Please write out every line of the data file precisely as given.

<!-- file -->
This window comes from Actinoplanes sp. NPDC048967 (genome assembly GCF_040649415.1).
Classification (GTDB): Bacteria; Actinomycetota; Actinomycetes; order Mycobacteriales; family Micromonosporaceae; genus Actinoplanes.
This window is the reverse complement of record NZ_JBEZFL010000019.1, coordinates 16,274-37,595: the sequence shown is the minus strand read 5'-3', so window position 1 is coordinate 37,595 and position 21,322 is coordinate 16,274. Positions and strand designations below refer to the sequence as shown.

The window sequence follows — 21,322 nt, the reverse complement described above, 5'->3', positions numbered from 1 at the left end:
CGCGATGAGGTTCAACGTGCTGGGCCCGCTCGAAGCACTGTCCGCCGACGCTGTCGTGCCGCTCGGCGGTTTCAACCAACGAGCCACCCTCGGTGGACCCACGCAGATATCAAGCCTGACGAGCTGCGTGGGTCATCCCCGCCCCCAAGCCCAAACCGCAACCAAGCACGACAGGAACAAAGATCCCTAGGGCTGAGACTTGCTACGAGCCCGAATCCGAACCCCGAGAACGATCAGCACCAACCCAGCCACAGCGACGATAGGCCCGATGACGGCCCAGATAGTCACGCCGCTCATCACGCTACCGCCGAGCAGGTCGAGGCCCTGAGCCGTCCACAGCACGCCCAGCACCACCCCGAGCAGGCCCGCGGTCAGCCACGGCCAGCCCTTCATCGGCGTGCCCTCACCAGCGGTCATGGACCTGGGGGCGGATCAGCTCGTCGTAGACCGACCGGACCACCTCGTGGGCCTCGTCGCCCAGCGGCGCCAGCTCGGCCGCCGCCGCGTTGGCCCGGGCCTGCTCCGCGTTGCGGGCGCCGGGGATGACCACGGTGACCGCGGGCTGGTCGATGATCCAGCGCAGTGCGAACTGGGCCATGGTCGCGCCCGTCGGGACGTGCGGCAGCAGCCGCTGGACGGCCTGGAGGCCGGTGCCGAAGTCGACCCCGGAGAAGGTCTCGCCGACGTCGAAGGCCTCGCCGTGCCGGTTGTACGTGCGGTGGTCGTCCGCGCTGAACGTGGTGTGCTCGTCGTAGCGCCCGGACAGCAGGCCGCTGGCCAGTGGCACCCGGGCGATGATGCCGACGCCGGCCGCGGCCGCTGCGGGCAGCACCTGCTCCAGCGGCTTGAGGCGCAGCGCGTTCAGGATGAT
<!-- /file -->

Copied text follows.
This window comes from Actinoplanes sp. NPDC048967 (genome assembly GCF_040649415.1).
Classification (GTDB): Bacteria; Actinomycetota; Actinomycetes; order Mycobacteriales; family Micromonosporaceae; genus Actinoplanes.
This window is the reverse complement of record NZ_JBEZFL010000019.1, coordinates 16,274-37,595: the sequence shown is the minus strand read 5'-3', so window position 1 is coordinate 37,595 and position 21,322 is coordinate 16,274. Positions and strand designations below refer to the sequence as shown.

The window sequence follows — 21,322 nt, the reverse complement described above, 5'->3', positions numbered from 1 at the left end:
CGCGATGAGGTTCAACGTGCTGGGCCCGCTCGAAGCACTGTCCGCCGACGCTGTCGTGCCGCTCGGCGGTTTCAACCAACGAGCCACCCTCGGTGGACCCACGCAGATATCAAGCCTGACGAGCTGCGTGGGTCATCCCCGCCCCCAAGCCCAAACCGCAACCAAGCACGACAGGAACAAAGATCCCTAGGGCTGAGACTTGCTACGAGCCCGAATCCGAACCCCGAGAACGATCAGCACCAACCCAGCCACAGCGACGATAGGCCCGATGACGGCCCAGATAGTCACGCCGCTCATCACGCTACCGCCGAGCAGGTCGAGGCCCTGAGCCGTCCACAGCACGCCCAGCACCACCCCGAGCAGGCCCGCGGTCAGCCACGGCCAGCCCTTCATCGGCGTGCCCTCACCAGCGGTCATGGACCTGGGGGCGGATCAGCTCGTCGTAGACCGACCGGACCACCTCGTGGGCCTCGTCGCCCAGCGGCGCCAGCTCGGCCGCCGCCGCGTTGGCCCGGGCCTGCTCCGCGTTGCGGGCGCCGGGGATGACCACGGTGACCGCGGGCTGGTCGATGATCCAGCGCAGTGCGAACTGGGCCATGGTCGCGCCCGTCGGGACGTGCGGCAGCAGCCGCTGGACGGCCTGGAGGCCGGTGCCGAAGTCGACCCCGGAGAAGGTCTCGCCGACGTCGAAGGCCTCGCCGTGCCGGTTGTACGTGCGGTGGTCGTCCGCGCTGAACGTGGTGTGCTCGTCGTAGCGCCCGGACAGCAGGCCGCTGGCCAGTGGCACCCGGGCGATGATGCCGACGCCGGCCGCGGCCGCTGCGGGCAGCACCTGCTCCAGCGGCTTGAGGCGCAGCGCGTTCAGGATGAT